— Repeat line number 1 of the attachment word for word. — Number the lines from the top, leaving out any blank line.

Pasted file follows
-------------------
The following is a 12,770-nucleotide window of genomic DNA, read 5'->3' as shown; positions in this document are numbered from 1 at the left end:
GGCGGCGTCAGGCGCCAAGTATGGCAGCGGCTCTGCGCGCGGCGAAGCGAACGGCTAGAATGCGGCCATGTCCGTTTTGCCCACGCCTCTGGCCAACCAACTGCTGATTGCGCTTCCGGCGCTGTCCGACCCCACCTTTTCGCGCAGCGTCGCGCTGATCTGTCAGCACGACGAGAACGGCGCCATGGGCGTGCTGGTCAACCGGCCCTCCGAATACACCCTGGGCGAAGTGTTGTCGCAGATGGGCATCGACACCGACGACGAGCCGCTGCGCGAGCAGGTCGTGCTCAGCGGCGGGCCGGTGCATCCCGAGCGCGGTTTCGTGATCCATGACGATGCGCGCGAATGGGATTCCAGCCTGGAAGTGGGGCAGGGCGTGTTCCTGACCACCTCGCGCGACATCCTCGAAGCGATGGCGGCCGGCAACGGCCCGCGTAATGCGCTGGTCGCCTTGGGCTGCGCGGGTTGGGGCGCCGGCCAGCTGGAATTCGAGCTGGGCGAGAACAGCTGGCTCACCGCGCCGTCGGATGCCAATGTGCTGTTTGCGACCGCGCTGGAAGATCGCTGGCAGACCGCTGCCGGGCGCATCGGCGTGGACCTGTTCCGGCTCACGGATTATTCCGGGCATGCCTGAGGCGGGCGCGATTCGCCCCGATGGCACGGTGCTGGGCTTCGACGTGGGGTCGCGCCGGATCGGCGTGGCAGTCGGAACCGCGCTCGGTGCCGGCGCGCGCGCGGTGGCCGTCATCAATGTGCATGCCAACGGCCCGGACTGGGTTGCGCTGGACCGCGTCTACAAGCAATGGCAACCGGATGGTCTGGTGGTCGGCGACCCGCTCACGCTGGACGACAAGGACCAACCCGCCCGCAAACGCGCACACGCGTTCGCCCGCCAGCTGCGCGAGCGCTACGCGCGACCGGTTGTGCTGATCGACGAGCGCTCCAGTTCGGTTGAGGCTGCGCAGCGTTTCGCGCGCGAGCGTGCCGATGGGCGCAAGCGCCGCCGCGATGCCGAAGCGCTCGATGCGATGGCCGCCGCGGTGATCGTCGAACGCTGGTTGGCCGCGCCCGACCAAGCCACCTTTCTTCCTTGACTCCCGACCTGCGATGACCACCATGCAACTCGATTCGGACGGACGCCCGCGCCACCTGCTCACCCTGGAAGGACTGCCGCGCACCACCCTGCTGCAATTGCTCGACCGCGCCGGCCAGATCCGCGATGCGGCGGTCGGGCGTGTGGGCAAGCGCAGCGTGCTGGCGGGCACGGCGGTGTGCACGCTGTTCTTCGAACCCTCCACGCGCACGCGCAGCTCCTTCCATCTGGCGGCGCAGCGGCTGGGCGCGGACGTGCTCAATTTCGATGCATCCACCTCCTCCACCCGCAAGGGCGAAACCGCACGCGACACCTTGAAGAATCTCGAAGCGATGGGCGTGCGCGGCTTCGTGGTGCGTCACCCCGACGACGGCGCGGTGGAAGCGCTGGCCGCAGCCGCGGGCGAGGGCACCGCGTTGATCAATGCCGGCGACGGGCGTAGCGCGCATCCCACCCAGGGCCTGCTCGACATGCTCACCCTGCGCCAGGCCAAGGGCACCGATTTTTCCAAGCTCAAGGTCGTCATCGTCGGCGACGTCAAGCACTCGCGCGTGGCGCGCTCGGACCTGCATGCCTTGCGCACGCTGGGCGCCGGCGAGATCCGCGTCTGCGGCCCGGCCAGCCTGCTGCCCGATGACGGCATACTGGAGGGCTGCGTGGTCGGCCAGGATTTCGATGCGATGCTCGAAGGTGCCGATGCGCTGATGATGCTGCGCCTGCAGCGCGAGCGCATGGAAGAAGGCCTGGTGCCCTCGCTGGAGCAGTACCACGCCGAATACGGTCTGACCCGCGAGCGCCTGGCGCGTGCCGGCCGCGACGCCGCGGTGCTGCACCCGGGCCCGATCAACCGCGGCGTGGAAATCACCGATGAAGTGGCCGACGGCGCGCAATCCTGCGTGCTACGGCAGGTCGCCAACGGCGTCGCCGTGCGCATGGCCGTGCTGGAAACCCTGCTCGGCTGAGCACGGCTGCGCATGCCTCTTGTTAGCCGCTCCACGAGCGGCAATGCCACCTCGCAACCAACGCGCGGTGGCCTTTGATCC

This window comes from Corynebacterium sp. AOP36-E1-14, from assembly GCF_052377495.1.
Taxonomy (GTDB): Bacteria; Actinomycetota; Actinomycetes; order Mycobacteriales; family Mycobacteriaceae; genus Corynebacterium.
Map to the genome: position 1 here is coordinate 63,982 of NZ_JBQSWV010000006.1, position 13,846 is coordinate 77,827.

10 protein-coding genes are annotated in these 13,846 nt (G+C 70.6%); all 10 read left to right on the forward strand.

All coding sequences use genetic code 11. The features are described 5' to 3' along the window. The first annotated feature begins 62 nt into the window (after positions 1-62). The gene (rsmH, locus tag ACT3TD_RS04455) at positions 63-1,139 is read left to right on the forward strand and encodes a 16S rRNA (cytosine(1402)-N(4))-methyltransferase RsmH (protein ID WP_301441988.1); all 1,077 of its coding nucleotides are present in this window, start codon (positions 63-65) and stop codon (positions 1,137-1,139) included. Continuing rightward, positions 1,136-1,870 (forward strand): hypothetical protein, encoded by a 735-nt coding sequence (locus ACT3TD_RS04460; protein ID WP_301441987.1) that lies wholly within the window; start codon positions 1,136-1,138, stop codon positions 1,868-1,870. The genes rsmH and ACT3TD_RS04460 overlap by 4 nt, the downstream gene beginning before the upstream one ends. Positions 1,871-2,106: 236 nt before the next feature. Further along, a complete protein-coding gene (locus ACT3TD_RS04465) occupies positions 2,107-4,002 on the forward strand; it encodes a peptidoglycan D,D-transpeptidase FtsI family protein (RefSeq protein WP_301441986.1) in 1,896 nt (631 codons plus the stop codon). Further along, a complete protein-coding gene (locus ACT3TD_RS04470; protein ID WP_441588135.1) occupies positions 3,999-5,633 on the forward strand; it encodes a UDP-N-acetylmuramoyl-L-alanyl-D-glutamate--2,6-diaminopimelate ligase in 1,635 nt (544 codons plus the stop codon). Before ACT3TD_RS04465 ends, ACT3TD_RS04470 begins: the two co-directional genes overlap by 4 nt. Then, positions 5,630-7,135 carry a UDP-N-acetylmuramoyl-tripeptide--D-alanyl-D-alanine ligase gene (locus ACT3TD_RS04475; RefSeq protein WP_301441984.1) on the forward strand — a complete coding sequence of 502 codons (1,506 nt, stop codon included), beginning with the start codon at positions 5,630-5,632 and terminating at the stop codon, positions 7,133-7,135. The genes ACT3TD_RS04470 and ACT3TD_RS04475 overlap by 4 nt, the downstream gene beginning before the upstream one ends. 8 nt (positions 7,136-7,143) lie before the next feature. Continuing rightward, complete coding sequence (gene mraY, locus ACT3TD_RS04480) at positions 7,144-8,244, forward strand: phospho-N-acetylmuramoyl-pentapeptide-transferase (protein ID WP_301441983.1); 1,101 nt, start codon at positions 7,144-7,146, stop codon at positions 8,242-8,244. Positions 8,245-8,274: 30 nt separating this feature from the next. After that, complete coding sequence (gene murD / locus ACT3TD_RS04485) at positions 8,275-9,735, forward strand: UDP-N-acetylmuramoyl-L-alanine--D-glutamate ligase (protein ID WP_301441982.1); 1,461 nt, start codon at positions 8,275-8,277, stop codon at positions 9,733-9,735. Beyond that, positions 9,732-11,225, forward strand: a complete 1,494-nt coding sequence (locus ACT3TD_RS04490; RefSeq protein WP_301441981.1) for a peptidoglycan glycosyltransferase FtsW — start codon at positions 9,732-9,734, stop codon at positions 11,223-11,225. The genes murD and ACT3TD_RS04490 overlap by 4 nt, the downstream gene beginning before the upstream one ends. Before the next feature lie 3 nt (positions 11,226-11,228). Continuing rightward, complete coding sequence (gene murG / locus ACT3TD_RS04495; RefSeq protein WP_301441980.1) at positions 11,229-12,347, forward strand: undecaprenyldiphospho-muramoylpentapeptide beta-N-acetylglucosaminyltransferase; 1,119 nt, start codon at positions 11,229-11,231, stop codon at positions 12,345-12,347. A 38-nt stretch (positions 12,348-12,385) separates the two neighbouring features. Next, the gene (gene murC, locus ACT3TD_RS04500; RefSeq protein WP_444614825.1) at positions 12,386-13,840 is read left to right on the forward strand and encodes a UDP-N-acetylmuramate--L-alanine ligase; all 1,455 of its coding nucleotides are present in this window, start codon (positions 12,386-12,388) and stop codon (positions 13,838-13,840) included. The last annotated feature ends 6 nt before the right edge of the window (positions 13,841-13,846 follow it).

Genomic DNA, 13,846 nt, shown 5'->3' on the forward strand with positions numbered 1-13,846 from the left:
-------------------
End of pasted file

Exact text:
The following is a 12,770-nucleotide window of genomic DNA, read 5'->3' as shown; positions in this document are numbered from 1 at the left end: